As we continue our series “Trashing Paradise,” we wanted to take a look at what happens to garbage near the ocean when it doesn’t go where it’s supposed to go.
When plastic is washed or dumped into the ocean, it doesn’t completely break down…instead it adds to a dangerous plastic soup. Currents swirling around the pacific gather up marine debris light enough to float. The trash is pushed together by the north pacific subtropical gyre, forming what scientists call “the Great Pacific Garbage Patch”. Plastics are broken down by current and sunlight into smaller and smaller sizes, some almost invisible to the eye. The exact size of the patch is difficult for scientists to measure as most of the debris floats beneath the surface and cannot be seen by satellite. Charles Moore is the captain of the Algalita research vessel which tracks the Gyre.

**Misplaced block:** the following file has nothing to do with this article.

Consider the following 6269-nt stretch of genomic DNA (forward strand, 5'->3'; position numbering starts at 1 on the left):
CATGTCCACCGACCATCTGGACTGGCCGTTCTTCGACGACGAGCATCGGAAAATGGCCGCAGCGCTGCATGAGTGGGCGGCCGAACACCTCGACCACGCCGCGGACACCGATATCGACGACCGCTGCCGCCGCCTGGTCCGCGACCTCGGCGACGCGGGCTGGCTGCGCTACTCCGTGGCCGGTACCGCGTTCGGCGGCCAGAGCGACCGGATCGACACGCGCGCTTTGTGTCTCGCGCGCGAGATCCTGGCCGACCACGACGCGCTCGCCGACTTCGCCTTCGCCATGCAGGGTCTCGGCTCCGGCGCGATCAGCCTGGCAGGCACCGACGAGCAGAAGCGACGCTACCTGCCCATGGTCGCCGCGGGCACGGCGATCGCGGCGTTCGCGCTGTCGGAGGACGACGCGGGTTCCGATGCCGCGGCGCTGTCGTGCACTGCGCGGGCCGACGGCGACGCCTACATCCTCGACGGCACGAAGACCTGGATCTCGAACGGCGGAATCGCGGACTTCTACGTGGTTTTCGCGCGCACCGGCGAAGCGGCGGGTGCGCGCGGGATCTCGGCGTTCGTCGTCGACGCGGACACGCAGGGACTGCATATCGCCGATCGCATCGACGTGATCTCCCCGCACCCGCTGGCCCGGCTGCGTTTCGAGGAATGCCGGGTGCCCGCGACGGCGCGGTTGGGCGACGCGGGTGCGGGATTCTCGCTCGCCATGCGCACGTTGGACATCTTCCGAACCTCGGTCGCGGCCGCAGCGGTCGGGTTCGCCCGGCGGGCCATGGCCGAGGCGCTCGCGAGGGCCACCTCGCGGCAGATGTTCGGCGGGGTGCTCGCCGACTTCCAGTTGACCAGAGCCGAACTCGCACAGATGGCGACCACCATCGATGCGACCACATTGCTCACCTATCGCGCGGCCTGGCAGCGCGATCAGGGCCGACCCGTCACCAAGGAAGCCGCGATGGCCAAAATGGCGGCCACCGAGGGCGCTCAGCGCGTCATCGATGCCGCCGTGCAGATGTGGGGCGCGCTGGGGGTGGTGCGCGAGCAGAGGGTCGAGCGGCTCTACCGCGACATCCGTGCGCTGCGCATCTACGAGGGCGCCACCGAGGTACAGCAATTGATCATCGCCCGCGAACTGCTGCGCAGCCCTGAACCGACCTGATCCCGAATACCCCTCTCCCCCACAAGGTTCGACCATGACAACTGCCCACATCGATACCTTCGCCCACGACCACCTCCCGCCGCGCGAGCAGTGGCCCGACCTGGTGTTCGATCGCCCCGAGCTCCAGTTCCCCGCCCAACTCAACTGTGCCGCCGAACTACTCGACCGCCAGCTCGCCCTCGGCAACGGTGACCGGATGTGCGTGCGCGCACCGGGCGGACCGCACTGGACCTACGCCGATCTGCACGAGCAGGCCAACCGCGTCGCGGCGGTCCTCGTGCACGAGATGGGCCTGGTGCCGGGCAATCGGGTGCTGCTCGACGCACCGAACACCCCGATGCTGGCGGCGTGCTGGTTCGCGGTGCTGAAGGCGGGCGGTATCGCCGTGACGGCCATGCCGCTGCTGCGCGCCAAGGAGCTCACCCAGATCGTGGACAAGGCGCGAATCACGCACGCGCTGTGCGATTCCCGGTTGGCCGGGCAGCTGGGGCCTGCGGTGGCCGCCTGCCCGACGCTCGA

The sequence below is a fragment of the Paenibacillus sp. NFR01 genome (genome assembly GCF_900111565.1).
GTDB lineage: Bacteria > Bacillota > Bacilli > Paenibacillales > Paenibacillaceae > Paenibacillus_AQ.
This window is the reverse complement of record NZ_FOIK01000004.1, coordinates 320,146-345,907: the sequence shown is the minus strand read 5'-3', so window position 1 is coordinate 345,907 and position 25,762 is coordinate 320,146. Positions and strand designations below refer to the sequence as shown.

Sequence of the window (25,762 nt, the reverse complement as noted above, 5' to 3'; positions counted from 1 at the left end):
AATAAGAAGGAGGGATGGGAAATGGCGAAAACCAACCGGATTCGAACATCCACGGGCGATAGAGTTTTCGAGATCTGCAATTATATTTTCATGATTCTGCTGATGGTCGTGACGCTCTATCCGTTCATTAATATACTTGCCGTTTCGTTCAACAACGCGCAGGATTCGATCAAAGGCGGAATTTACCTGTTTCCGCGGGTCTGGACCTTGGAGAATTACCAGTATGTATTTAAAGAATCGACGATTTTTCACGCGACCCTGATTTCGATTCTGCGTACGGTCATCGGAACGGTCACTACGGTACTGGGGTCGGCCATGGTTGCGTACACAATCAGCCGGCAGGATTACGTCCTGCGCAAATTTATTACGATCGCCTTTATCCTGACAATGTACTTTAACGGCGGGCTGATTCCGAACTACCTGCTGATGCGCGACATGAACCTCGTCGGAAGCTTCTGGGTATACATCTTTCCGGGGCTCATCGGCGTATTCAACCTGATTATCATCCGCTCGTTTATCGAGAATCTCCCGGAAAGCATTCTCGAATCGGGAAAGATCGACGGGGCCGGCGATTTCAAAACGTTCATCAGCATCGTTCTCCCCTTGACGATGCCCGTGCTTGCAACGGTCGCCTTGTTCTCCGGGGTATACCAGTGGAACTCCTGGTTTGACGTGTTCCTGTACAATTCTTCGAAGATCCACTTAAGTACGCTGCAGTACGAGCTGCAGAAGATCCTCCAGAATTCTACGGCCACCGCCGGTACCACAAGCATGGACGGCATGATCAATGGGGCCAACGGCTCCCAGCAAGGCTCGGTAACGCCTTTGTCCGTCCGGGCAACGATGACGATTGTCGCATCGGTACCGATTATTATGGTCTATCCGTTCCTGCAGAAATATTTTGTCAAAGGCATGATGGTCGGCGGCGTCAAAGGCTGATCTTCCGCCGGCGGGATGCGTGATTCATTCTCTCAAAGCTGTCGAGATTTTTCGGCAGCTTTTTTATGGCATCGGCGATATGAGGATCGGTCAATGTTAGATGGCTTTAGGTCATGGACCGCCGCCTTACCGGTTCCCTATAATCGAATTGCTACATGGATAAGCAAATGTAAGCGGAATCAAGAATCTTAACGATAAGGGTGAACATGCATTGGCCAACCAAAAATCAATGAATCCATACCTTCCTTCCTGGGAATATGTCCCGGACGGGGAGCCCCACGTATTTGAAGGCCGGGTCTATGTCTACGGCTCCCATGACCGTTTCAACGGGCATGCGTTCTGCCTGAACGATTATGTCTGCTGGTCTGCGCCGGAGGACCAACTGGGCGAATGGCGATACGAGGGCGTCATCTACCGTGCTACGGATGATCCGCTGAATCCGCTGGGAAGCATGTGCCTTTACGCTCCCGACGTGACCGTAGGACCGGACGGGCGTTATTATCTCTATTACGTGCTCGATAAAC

Moore says that the real danger comes from animals who ingest the tiny particles which can kill them or make its way back into human food sources.
You can find our entire "Trashing Paradise" series here.